Doubtless, much will be made of famous friends and other well-known contributors to the album (not least Sons & Daughters’ Scott Paterson) and the Scottish scene’s players who have remixed tracks on the bonus disc. Whatever. That’s not what’s the really important thing. What is important is that this is a kick-arse record and you need to make sure you hear it.

It’s been worth waiting for.


Pleasure is released on June 6 on Re:Peater Records.

RE:PEATER by She’s Hit

Shimmer Shimmer by She’s Hit

Part One by She’s Hit

Presenting…the Spook School


For a band that only formed at the start of the year, and have only played a handful of gigs, The Spook School seem to be almost frighteningly precocious and self-confident.

They’re an Edinburgh band who’ve got their roots in twee-pop and c-86 and have their own twist on it. They don’t give much away on their website (though the singer’s called Naomi, it would appear) but they are giving two excellent songs away for free. FREE. FREE!!! get ’em now or you’ll never know what might have been:

They’re playing Henry’s Cellar Bar on July 2, and the Glasgow Popfest on December 8. By which stage they will no doubt be signed to some very cool record company.

Album review – Kate Bush


Kate Bush -‘The Director’s Cut’ (Fish People)

The notion of the ‘Director’s Cut’ is usually associated with film. But Kate Bush is a visionary artist, and in her case, it is sound rather than vision which she has sought to re-do. Having made just eight studio albums in a career that now stretches over thirty years, her quality control has always been pretty high. By and large, 1985’s The Hounds Of Love is reckoned to be her crowning achievement so far, though I’ve long held earlier albums like Lionheart and Never For Ever in high regard, too.The two albums which provide the source material for this album, 1989’s The Sensual World and The Red Shoes from 1993 are certainly not weak albums. But she has elected to re-work songs from both albums.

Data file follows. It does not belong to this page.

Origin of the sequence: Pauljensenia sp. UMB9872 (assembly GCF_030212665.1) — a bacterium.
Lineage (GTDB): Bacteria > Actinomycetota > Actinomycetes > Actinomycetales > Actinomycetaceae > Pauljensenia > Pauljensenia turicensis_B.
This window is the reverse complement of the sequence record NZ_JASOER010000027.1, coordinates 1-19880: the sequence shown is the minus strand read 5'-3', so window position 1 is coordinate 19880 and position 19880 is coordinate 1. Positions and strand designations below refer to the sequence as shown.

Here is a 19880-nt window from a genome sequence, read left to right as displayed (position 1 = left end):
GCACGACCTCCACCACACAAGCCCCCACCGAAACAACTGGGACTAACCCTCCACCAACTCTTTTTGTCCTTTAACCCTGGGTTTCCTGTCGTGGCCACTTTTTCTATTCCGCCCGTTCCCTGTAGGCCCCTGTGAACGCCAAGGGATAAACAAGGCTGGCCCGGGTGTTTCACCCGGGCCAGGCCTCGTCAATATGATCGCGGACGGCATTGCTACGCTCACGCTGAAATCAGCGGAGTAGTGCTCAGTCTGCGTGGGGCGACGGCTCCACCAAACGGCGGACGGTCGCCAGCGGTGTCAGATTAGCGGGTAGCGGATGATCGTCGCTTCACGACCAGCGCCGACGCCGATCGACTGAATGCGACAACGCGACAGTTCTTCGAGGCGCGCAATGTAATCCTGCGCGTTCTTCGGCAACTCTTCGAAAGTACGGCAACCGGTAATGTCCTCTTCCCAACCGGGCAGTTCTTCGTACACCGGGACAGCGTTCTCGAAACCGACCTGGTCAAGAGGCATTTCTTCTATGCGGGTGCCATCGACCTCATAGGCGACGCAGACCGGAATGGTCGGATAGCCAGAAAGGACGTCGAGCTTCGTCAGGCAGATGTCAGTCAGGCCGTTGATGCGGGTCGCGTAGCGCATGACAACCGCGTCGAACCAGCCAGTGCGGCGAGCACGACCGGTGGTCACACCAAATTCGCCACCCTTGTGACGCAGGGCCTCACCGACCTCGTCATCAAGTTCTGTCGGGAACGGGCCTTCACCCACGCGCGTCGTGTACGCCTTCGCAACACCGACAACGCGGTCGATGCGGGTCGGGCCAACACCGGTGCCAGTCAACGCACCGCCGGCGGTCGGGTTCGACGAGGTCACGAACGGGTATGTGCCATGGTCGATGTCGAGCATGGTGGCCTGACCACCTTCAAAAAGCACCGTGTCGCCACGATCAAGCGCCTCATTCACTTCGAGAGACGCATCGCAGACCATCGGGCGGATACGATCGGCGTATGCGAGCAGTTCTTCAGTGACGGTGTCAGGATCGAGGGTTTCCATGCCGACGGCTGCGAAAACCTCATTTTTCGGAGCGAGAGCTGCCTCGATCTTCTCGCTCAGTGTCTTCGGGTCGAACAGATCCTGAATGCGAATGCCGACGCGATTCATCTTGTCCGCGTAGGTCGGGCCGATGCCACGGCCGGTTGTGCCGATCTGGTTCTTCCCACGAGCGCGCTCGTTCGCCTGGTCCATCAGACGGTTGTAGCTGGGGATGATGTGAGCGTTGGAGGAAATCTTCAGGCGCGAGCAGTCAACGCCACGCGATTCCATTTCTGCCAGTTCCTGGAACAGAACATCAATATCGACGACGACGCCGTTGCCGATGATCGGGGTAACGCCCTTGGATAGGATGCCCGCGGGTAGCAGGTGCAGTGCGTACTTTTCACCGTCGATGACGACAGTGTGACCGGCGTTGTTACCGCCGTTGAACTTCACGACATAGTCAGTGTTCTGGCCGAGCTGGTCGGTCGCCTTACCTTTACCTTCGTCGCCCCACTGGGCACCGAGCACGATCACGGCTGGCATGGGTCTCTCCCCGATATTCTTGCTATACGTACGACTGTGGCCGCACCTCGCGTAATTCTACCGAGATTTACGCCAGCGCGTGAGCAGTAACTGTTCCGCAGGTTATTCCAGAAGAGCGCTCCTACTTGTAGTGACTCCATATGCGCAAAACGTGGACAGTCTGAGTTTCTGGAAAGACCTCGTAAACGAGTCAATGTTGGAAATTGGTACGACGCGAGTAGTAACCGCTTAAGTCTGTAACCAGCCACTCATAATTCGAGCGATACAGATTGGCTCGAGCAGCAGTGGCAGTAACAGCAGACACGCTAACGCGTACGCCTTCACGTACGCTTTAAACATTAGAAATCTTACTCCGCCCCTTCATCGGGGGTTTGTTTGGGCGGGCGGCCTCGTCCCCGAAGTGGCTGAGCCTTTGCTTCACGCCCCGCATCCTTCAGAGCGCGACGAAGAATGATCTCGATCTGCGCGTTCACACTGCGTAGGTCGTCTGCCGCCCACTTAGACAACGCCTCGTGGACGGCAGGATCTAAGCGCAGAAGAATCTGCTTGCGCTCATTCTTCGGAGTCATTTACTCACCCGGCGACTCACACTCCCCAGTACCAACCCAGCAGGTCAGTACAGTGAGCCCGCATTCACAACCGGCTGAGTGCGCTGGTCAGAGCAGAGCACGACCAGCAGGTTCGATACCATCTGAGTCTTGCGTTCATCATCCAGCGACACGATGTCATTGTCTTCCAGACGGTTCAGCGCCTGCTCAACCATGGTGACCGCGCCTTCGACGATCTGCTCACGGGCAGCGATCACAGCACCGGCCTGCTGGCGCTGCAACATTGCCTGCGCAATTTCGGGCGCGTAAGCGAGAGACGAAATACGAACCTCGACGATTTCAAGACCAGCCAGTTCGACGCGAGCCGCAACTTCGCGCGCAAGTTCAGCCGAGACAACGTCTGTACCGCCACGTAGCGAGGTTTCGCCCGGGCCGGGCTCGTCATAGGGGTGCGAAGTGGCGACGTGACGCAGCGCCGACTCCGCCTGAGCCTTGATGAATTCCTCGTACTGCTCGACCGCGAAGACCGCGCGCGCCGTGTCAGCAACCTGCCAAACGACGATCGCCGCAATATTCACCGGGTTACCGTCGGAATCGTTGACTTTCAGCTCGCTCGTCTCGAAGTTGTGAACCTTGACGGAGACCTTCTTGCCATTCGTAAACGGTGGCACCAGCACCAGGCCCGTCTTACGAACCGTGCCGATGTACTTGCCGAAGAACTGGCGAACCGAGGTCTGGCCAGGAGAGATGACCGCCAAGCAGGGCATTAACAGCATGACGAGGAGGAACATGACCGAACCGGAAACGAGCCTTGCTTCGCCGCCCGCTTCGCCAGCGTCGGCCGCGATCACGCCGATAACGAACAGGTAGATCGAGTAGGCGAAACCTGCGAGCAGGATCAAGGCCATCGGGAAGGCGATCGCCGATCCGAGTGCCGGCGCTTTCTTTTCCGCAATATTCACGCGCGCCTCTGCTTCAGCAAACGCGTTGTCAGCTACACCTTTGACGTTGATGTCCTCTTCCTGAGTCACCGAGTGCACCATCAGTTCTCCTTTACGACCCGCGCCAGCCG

In the case of ‘The Sensual World’ (the song), it is about following her original intention. This had been to use Molly Bloom’s Soliloquy from Joyce’s Ulysses, but the Joyce estate had not granted her permission. This has now been granted, the song is re-presented here with changed lyrics and re-titled ‘Song Of the Mountain.’ It’s rather lovely.

It doesn’t always work as well as it should. The vocoder effect on ‘A Deeper Understanding’ detracts from what is otherwise an excellent and effective re-working; several listens in, I’m still not sure this was the right thing to do (the video is awesome, mind). As for the re-working of ‘This Woman’s Work’ it’s not quite as affecting as the original.

Bush has always been a master of the recording studio, and the album sounds fantastic. Thus the re-working of ‘The Red Shoes’ with didgeridoo gives it the feel of a workout in the Australain outback. ‘Rubberband Girl’, meanwhile, sees our heroine imagine what it would have been like to front the Rolling Stones circa Sticky Fingers. ‘Lily’ and ‘Song Of Solomon’ come alive for me far more than they did on the original version of The Red Shoes.

Doubtless discussions will run and run about which versions are better and which are worse than the originals (hell, there’s probably people still debating the (de)merits of the new vocal of ‘Wuthering Heights’ that appeared on The Whole Story). It is clear that, given the input and approach, this is certainly not just a cash-in exercise. Rumours are circulating of another studio album, and her first tour since 1979. Given how long it can be between albums for her, in the politest way possible, I’m not holding my breath.

But it is wonderful to have Kate Bush in any way, shape or form. They truly broke the mould after her.


The Director’s Cut is out now on Fish People.